Looking Up

Things have been going a little better, C has been managing tuition 3 x 1 hour sessions a week at home, before moving into school.  It was lovely seeing her start to get a bit of routine going.  When another crash came.

With this she has developed bad stomach pains, we initially thought it was her appendix but after seeing a Dr was told no, but then this same Dr wanted to see her jump (this is the child who shakily walked into the surgery), after me explaining about her ME. She told me she would arrange an ultra sound scan for her, which we are still waiting on.  I rang chasing and was told it would be at least 6 weeks before we heard anything, so I rang our surgery again and another request was put in escalating it.

We ended up at out or hours the Sunday before christmas as she was in so much pain.  This time told it could be kidney stone and see what the scan says

I will of course keep you updated on what happens.

For those of you starting your journey with a chronic illness, I am always available. There are some amazing groups out there, and other amazing parents who are a mind of information and support.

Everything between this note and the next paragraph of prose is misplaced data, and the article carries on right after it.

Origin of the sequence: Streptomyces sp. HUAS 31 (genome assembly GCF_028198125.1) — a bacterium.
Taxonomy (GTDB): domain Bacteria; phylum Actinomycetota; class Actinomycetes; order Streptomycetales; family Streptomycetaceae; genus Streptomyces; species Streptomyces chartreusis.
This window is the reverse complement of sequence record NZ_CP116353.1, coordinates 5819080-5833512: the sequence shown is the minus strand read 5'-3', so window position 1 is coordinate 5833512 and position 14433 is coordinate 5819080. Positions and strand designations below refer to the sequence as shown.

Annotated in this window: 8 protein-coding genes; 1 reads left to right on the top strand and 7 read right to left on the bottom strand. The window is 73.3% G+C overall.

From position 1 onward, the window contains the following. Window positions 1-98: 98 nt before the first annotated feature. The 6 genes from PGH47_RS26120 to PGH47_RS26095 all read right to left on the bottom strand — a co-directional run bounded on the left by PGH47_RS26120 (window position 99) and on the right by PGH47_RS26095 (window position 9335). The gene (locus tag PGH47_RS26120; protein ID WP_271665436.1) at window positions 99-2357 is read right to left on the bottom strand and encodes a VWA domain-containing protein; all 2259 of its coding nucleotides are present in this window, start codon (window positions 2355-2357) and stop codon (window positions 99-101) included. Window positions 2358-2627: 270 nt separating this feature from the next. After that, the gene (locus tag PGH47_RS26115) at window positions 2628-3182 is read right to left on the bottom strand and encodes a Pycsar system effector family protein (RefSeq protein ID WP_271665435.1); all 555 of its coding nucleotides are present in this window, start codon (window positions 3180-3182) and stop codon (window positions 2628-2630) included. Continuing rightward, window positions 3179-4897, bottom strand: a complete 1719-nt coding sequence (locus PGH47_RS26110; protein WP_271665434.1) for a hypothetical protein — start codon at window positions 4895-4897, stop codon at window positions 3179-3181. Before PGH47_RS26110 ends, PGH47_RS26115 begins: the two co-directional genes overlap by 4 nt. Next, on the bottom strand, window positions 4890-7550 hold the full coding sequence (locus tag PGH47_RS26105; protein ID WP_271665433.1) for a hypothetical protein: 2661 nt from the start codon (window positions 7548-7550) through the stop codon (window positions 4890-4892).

You may also like

34 comments

    1. Thank you, I finally got to talk to the department today apparently she had an appointment on 31st December which we had no idea about, so got another one for next week x

      1. Thank you had the scan that was ok, but now having to fight to get an urgent MRI scan as been advised she now needs one. There is always something

  1. Thank you for having the courage to share this blog post. I can not even imagine how you must have felt when the A&E doctors had to google your daughter’s illness because they didn’t know what it was. You’re very strong.
    Good luck with the scan <3

  2. I am sorry to hear that things are not going well for C at the moment. I hope the scan sheds some light on it. It sounds like your family have been through enough. The mini cruise sounded like the perfect way to celebrate turning 16 as a family. 🙂 I hope C feels better soon.

    1. Sadly it is a common thing, everyone I speak to has to battle, in some ways I have it easy compared to what others go through. But it was lovely seeing her celebrate and enjoy her birthday for the first time in 4 years

  3. This post makes me feel sad but a lot of encouragement. This is difficult for you but you’re brave to share this to inspire us so proud of you and always keep going wishing you all the best and happy new year!